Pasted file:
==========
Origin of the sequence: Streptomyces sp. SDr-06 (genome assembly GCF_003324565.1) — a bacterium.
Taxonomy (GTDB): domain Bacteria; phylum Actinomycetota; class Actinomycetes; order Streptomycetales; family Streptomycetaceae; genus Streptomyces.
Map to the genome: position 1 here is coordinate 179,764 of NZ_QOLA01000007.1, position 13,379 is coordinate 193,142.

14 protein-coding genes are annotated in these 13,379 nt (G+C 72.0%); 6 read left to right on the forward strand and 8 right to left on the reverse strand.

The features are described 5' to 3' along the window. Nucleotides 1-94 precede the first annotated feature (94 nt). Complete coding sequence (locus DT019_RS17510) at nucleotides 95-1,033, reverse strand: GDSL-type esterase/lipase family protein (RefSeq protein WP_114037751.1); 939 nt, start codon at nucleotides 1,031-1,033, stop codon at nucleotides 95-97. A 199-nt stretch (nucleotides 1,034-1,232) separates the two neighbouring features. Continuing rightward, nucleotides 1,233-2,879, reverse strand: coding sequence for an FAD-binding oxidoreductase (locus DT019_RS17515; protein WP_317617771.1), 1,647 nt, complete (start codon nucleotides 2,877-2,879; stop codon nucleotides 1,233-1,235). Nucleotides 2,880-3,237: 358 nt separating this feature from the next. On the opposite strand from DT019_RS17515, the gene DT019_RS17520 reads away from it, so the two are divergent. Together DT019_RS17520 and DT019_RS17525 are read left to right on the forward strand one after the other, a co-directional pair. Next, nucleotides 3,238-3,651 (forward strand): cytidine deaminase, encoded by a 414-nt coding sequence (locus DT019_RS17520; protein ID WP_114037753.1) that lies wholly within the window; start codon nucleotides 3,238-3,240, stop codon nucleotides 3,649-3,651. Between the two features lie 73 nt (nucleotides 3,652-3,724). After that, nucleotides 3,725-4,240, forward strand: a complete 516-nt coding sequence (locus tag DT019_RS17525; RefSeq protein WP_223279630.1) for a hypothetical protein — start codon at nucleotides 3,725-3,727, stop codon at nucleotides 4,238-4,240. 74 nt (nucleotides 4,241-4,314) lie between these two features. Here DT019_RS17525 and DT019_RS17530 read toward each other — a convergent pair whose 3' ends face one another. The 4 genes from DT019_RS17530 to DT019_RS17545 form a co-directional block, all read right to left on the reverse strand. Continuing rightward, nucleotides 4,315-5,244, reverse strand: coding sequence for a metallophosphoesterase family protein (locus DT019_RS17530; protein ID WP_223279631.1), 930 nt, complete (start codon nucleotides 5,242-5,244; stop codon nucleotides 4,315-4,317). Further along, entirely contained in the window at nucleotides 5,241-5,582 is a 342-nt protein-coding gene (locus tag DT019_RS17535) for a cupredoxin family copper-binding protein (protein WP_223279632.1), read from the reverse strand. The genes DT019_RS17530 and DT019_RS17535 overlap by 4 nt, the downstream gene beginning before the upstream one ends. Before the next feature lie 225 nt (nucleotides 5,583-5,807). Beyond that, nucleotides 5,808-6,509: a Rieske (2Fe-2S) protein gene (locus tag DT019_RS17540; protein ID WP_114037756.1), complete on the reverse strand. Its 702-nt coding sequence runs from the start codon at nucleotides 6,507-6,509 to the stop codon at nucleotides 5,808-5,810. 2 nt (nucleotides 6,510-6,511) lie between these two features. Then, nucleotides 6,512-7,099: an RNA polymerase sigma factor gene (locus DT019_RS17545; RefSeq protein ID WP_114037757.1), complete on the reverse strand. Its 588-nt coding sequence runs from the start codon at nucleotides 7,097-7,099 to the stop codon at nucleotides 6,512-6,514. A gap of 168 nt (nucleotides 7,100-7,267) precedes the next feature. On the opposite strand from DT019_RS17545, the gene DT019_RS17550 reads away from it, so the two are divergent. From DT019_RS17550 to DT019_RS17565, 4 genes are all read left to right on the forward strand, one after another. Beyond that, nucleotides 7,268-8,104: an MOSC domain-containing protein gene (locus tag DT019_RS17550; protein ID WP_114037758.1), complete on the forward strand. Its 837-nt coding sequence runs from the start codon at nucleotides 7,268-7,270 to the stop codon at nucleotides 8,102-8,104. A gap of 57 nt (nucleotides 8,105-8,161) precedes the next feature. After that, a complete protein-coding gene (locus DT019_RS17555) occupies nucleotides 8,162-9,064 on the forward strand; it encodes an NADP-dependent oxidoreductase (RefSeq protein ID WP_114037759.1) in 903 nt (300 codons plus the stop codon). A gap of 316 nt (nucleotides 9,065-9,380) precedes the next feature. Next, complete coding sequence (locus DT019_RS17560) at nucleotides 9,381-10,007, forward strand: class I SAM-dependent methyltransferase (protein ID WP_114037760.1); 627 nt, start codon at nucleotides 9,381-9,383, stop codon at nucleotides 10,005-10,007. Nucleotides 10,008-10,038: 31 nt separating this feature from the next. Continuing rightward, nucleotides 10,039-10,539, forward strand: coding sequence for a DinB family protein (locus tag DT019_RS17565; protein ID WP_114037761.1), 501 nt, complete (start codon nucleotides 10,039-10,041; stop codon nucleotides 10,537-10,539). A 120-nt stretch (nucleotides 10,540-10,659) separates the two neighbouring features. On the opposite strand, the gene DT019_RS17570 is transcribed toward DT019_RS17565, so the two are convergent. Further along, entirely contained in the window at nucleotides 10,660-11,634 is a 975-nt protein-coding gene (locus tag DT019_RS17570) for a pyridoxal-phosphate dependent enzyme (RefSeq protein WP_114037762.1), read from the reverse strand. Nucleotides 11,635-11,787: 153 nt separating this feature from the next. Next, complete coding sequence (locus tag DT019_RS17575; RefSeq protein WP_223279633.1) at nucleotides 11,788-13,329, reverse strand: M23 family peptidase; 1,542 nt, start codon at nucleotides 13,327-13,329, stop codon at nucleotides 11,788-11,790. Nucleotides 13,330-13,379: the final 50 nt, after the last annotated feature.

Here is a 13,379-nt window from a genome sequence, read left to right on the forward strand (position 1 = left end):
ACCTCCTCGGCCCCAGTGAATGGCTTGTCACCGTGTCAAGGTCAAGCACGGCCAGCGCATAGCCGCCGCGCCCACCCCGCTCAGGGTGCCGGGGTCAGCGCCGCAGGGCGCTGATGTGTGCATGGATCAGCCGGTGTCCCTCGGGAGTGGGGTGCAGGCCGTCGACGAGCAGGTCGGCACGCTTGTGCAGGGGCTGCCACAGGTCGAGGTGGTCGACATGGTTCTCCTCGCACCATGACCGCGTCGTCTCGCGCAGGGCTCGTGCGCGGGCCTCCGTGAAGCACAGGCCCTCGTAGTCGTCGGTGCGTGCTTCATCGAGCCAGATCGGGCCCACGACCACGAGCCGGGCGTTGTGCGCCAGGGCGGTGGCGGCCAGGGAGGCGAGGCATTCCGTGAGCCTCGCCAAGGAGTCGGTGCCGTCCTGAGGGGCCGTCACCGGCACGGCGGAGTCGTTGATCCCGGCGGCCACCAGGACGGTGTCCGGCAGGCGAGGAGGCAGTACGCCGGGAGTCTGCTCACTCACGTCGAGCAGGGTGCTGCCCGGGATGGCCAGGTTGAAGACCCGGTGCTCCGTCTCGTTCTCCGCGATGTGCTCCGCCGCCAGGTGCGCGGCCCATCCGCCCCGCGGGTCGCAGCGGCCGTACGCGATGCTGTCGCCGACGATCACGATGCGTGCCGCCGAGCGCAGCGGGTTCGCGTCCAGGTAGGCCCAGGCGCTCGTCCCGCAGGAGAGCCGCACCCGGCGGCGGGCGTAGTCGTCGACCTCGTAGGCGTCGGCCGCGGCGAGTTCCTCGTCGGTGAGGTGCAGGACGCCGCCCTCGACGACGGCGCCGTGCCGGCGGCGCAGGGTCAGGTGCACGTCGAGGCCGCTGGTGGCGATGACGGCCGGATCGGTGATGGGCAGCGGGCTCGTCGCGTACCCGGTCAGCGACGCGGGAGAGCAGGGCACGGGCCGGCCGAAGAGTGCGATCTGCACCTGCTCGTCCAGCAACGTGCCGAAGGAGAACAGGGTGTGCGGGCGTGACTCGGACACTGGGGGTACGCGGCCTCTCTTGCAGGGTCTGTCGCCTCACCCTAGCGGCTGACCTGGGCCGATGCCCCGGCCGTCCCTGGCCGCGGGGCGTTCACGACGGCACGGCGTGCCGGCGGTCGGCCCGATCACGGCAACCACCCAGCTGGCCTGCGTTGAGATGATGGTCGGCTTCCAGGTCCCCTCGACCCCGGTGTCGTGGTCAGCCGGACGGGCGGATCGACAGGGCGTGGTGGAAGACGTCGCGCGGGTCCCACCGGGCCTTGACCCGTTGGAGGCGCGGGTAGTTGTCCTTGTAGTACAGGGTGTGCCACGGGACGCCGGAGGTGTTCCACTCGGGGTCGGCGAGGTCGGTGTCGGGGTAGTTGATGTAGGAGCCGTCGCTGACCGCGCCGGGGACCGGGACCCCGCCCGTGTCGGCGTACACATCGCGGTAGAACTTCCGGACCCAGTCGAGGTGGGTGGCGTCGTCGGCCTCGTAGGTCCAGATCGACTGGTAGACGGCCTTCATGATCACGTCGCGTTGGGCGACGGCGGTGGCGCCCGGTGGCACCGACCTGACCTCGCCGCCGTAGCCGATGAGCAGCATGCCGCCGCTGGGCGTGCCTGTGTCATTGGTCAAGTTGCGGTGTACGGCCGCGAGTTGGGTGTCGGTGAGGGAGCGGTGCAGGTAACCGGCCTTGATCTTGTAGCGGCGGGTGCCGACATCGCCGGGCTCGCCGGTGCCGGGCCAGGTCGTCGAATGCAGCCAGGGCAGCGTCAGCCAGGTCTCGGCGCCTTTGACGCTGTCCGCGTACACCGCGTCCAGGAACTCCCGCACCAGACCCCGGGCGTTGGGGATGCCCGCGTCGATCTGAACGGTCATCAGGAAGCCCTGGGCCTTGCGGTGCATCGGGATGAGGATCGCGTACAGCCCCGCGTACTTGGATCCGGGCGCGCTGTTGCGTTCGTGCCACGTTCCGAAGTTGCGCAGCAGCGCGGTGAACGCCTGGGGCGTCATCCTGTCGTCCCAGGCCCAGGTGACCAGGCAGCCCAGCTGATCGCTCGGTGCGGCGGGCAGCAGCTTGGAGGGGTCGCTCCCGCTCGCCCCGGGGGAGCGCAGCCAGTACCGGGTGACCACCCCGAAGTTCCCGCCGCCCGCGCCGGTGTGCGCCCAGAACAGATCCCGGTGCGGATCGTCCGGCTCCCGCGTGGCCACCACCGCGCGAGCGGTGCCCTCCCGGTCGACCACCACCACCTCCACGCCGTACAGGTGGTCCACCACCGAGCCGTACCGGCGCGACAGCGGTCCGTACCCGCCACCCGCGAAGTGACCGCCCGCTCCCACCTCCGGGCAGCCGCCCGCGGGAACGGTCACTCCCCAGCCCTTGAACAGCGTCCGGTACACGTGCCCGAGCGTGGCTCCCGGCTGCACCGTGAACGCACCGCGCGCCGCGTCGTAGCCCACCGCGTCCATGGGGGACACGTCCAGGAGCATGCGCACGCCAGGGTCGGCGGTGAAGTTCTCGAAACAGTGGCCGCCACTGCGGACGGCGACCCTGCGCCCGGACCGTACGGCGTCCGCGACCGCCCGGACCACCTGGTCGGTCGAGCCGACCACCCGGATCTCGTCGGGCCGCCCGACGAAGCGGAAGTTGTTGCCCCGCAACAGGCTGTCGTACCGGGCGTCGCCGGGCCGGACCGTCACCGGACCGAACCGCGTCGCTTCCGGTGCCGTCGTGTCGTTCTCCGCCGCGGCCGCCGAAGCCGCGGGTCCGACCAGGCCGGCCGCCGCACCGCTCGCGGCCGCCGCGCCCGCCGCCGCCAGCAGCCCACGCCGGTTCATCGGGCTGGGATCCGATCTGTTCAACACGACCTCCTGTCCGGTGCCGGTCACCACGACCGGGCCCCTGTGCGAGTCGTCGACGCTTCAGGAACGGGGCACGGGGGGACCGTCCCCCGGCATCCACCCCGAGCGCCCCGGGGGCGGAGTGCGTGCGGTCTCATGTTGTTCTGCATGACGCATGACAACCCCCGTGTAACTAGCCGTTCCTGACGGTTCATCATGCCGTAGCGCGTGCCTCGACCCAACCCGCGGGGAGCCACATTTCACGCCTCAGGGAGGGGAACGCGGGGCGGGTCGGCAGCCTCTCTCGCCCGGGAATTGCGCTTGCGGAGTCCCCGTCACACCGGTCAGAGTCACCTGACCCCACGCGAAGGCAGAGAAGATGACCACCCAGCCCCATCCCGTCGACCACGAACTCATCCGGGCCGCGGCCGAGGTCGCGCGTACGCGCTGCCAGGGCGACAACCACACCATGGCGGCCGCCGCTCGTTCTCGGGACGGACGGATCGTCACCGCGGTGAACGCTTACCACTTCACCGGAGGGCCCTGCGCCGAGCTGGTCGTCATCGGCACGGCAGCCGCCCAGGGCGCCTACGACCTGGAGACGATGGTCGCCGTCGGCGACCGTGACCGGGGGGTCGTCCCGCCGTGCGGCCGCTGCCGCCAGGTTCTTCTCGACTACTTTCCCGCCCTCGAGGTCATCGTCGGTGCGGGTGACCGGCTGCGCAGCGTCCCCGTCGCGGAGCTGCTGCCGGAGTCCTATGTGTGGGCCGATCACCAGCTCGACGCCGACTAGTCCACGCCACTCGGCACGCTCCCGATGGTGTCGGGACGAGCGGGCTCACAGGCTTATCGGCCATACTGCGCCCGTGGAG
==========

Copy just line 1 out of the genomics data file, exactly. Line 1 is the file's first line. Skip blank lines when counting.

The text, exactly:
Origin of the sequence: Streptomyces sp. SDr-06 (genome assembly GCF_003324565.1) — a bacterium.